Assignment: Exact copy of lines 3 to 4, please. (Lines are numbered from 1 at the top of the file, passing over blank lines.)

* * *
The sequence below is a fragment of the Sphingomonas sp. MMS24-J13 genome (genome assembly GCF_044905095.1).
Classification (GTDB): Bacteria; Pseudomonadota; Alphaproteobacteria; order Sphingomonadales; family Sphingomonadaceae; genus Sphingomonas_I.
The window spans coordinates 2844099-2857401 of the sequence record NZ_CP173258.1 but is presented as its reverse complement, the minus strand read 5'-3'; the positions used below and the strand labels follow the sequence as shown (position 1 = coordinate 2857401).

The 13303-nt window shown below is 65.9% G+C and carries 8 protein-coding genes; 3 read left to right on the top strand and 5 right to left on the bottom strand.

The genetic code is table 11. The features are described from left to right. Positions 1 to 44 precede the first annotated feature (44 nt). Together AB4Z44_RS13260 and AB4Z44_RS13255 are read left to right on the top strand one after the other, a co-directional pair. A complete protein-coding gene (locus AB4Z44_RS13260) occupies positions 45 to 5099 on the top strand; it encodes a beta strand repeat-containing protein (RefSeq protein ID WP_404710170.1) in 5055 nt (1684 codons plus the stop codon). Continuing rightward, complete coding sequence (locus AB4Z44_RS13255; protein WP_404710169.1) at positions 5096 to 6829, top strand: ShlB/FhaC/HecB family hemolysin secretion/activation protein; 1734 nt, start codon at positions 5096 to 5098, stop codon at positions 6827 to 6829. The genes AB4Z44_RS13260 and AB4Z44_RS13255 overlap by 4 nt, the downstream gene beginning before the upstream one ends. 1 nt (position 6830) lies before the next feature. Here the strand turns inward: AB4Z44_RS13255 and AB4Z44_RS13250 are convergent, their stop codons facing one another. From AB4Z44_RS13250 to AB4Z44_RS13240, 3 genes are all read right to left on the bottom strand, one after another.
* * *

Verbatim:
The window spans coordinates 2844099-2857401 of the sequence record NZ_CP173258.1 but is presented as its reverse complement, the minus strand read 5'-3'; the positions used below and the strand labels follow the sequence as shown (position 1 = coordinate 2857401).

The 13303-nt window shown below is 65.9% G+C and carries 8 protein-coding genes; 3 read left to right on the top strand and 5 right to left on the bottom strand.